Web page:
ST: S'pore, China agree to draw closer - 11/02/2012

11 Feb 2012

Both sides pledge to work together to boost stability in the region

BEIJING: China and Singapore yesterday vowed to boost bilateral ties by increasing exchanges, contacts and cooperation.

The drive to draw closer was announced during a meeting between China's Vice-Premier Li Keqiang and visiting Singapore Foreign Minister K. Shanmugam, who was making an introductory trip to the Chinese capital.

During a 30-minute meeting at the scenic Zhongnanhai complex, where China's top leaders work, issues such as Asean-China and US-China ties were discussed, and both sides agreed to work closely, especially on regional and global issues of common concern.

'The continued stability and peace in the region is of great importance,' said Mr Shanmugam. Agreeing, Mr Li said both countries had played an active role in promoting peace, stability and development in Asia.

The meeting took place against the backdrop of rising regional tension over competing claims by countries like China, Vietnam and the Philippines to disputed territory in the South China Sea.

A beefed-up American military presence in the region in the wake of a recently announced 'Pacific pivot' by the US has also raised concerns in China. Meanwhile, countries in the region have also expressed alarm at what they see as a more aggressive China.

Yesterday, Mr Li gave the assurance China would continue to develop peacefully and work with Singapore and other Asian countries to expand common interests and realise common prosperity.

In turn, Mr Shanmugam said Singapore would maintain close contact and coordination with China on global and regional issues of common concern, Xinhua news agency reported.

China hopes to boost exchanges with Singapore across all levels and areas, such as trade and economics as well as the humanities, said Mr Li, who is tipped to take over from Premier Wen Jiabao during a leadership handover later this year.

China and Singapore are close neighbours and friends and have developed a long-lasting relationship in their 22 years of diplomatic relations, he added.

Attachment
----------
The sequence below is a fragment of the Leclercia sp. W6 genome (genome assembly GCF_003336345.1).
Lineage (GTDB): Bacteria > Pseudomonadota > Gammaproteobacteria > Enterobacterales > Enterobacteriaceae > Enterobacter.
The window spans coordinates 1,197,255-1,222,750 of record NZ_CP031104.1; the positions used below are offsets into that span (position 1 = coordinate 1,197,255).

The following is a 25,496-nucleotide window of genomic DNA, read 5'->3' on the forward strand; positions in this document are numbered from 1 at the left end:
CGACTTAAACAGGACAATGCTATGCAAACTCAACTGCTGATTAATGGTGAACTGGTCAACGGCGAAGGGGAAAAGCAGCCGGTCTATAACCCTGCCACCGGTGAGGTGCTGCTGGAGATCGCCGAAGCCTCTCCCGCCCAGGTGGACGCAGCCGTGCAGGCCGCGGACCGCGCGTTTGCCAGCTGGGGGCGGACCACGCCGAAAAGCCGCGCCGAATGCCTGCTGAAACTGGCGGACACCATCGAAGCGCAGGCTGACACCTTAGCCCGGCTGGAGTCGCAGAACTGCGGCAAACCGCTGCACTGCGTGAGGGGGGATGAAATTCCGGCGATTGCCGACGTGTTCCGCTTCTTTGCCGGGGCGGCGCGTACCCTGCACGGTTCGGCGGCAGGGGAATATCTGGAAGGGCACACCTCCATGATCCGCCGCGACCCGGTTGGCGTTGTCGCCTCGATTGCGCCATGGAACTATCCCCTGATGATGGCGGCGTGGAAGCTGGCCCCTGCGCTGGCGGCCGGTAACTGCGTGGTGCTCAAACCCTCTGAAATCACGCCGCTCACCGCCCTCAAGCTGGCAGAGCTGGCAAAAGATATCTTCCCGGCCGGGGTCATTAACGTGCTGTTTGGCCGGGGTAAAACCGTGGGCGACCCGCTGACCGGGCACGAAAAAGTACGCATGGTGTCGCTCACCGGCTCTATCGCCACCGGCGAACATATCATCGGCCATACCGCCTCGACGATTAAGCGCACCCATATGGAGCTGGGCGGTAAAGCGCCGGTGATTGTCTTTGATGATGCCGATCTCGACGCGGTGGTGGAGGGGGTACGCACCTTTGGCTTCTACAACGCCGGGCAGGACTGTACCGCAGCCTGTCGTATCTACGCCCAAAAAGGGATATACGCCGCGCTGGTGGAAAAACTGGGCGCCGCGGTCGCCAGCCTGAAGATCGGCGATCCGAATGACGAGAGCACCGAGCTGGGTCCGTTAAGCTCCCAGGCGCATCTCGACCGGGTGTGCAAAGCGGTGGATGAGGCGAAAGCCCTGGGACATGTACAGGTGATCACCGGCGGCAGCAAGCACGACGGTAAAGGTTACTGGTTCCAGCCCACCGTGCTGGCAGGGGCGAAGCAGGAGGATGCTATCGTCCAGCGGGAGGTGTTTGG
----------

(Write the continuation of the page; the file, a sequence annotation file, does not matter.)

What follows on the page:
Last year, China was Singapore's third-largest trading partner after the European Union and Malaysia, with $101.4 billion in trade; Singapore is, in turn, China's seventh-largest accumulative investor, with US$46.8 billion (S$59 billion) invested in China as of end 2010.

Yesterday, Mr Shanmugam also met his counterpart, Chinese Foreign Minister Yang Jiechi. Both men reviewed bilateral relations and agreed on the need for continued government support for the Suzhou Industrial Park and Tianjin Eco-City projects.

They also explored new areas of cooperation in finance and cultural exchange.

Indeed, there are plans for a China Culture Centre to be set up in Singapore to boost people-to-people exchanges.

Kai Kai and Jia Jia, the pair of giant pandas China is lending to Singapore, are also slated to move into their new home at the Singapore Zoo next month.

The Chinese leaders also highlighted the crucial role played by high-level exchanges in keeping up the momentum of bilateral ties, and welcomed the visit of Prime Minister Lee Hsien Loong to China later this year.

Mr Li also accepted invitations to visit Singapore at a mutually convenient time.

Mr Yang is confident that Sino-Singapore ties can make progress in the new year, but also voiced some concerns.

'Bilateral relations are in good shape, but at the same time, we face a very complex international environment,' Mr Yang said, without elaborating.

In response, Mr Shanmugam said it was good for both sides to talk about peace and stability in the region.

'You probably know that I have just come from the United States and we also had a frank exchange of views there. I'm looking forward to a good discussion,' he told Mr Yang.

While in the US, Mr Shanmugam warned that antagonistic rhetoric towards China among parts of the American establishment and media was a mistake that could give rise to unintended problems in the region.

He told a high-level conference there that a policy to contain China was untenable, adding: 'The world and Asia are big enough to accommodate both a rising China and a reinvigorated US.'

Mr Shanmugam also held talks with China's Minister for Public Security Meng Jianzhu yesterday. Last night, he was hosted to dinner by Culture Minister Cai Wu yesterday.

He is accompanied on his three-day visit by former deputy prime minister Wong Kan Seng, Senior Parliamentary Secretary for Foreign Affairs Sam Tan and other Foreign Affairs Ministry officials. He returns to Singapore today.

Source: Straits Times

Travel Page